If you asked people in this small town before the election, they shook with rage at Obama and “Hilary.”  But their issues were never national or global or even local — they were personal, each different but each deeply felt.  On some abstract level they were terribly threatened by having to give up individual survival ideas for group survival ideas.  

The last citizens to have a strong grip on the group ethos, working together for a common good and all that, were the WWII people.  We are feeling the loss of that generation, but familiar military uniforms still make us feel a little safer.  We try not to see these shriveled old men in their wheelchairs, but no one can avoid smart phones.  At least George Herbert Walker Bush is now honest about Cheney and Rumsfeld.  We will be burying the last of this generation soon.

There’s part of me that compares this moment with the American Revolution — doesn’t Trump remind you of King George III?  The 1700’s were a turning of mass political revolutions into a reality around the Atlantic nations.  Part of me wants it to be like the Great Liberation of the 1970’s, an emergence from industrial lockstep into a world of new possibility for individuals.  But maybe what we’re looking at is a backlash against that moment of release, from the parent generation who saw their kids on a runaway and vowed to get control again.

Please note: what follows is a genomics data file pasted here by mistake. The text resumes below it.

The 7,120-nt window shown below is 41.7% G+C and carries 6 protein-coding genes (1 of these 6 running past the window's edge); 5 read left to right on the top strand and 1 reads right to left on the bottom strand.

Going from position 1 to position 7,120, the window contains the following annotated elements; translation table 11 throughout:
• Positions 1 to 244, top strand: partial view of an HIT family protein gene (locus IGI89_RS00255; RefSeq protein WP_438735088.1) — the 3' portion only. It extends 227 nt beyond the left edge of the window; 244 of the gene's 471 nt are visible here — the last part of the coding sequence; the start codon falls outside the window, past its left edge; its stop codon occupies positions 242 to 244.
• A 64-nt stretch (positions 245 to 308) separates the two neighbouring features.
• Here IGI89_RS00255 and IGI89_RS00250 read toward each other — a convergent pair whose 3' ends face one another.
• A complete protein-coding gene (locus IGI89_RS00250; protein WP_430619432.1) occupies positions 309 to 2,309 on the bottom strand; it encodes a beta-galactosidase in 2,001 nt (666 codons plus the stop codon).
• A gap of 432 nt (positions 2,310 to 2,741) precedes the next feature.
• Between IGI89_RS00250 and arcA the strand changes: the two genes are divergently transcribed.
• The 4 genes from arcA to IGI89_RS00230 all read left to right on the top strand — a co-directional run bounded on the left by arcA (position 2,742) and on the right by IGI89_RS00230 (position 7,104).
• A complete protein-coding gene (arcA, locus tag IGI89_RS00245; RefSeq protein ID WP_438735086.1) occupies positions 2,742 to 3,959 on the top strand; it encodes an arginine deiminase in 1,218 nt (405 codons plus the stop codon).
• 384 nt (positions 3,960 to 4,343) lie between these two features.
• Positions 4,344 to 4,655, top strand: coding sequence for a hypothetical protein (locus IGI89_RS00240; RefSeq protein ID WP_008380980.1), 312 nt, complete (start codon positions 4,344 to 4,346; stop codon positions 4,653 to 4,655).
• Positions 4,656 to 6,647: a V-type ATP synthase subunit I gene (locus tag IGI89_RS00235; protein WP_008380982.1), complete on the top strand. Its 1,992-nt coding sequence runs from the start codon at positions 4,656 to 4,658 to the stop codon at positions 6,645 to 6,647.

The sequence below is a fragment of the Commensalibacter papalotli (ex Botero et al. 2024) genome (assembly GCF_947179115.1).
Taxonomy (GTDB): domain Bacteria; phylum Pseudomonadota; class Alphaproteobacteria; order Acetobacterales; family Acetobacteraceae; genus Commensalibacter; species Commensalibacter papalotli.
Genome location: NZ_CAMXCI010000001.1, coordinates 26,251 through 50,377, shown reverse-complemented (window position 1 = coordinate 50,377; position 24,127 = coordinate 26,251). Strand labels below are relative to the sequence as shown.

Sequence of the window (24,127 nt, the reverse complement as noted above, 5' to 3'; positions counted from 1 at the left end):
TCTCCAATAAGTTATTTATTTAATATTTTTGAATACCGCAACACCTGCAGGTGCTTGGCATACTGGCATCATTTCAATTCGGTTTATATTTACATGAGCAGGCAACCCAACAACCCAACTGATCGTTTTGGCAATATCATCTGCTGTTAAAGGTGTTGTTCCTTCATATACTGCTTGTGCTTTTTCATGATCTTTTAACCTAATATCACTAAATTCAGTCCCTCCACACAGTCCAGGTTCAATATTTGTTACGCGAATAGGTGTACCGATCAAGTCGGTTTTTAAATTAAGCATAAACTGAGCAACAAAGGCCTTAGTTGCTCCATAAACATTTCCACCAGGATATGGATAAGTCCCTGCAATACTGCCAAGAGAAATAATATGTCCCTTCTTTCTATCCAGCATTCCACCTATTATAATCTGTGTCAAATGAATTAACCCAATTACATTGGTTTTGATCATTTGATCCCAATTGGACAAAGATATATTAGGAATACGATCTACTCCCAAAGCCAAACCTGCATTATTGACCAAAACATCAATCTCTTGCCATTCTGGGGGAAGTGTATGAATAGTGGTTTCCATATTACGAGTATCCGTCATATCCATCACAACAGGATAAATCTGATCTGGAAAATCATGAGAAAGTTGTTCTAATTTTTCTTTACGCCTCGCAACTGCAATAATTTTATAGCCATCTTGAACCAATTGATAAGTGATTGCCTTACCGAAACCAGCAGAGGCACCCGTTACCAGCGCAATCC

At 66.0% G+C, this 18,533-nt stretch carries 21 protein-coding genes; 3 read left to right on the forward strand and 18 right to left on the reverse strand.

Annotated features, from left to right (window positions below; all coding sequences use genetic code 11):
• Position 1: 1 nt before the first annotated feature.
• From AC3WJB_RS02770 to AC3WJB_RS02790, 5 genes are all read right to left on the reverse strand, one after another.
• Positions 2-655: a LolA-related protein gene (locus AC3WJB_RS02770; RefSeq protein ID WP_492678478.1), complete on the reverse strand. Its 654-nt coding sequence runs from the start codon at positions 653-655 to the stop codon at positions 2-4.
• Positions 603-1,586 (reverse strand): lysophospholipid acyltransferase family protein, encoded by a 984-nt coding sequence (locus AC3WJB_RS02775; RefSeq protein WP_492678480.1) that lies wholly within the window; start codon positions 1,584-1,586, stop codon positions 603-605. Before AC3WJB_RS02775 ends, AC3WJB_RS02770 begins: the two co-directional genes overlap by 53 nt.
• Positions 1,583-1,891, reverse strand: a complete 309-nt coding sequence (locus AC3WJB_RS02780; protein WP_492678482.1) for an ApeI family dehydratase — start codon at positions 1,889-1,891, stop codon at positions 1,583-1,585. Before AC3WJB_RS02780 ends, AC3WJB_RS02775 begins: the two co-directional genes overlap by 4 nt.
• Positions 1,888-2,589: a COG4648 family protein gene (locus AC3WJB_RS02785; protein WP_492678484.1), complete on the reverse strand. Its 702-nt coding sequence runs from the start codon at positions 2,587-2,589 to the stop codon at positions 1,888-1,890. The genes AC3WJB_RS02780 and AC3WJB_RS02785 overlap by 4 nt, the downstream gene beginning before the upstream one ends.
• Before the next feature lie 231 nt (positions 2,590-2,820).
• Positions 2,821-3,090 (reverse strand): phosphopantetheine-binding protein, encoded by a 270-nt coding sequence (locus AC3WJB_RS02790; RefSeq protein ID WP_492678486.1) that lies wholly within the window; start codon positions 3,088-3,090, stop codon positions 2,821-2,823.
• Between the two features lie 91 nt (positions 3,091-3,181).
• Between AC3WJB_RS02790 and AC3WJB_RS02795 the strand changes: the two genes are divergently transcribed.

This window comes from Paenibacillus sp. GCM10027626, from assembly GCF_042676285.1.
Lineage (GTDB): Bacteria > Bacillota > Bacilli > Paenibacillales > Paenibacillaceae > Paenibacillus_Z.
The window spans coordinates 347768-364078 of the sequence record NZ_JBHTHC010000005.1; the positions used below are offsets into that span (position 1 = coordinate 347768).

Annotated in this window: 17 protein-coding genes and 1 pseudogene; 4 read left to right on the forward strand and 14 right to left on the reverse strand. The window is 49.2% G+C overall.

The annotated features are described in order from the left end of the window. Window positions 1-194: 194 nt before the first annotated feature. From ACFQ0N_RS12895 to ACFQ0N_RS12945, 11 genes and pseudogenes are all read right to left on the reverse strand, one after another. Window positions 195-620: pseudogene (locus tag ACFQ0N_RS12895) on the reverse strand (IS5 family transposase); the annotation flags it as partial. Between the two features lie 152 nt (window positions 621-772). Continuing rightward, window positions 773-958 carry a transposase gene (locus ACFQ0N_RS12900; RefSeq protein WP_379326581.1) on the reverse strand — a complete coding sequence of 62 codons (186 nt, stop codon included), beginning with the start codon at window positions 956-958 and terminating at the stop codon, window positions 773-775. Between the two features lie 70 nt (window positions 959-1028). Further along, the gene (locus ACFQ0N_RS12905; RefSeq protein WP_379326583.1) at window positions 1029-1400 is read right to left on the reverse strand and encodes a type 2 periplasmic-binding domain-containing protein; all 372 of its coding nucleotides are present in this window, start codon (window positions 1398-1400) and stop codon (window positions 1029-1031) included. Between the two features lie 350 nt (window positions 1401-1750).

What kind of name can we give the ocean of awareness that suddenly illustrated on pocket screens what the African, Asian, and Islamic worlds were doing, fighting their suffering with war that only increased the suffering — besides destroying the great world treasures.  Their world is turning to rubble.  If you ask Trump, so is ours.

In this real-life chess game, some men cannot be knocked off the board.  Sure, they left the bureaucracy peacefully, but they did not leave the world stage.  Obama will live in Washington, DC, only blocks from Ivanka who shepherds her father through his memory gaps and delusional tweets.  Gore lives in SF and Nashville, but he has not left the media stage.  In fact, this electoral college befuddlement links him forever to Trump.

If Trump thinks he is safe in the hands of the Republicans, he doesn’t understand the shattered box of rocks that is the organization.  Not surprising since he never really cared about the party, only his own aggrandizement, so — returning to my point — who REALLY made it possible for Trump to be a candidate at all and what benefit did they get from it.  The most obvious is that he can be steered every which way without ever figuring out what’s going on.  And he can easily be snuffed.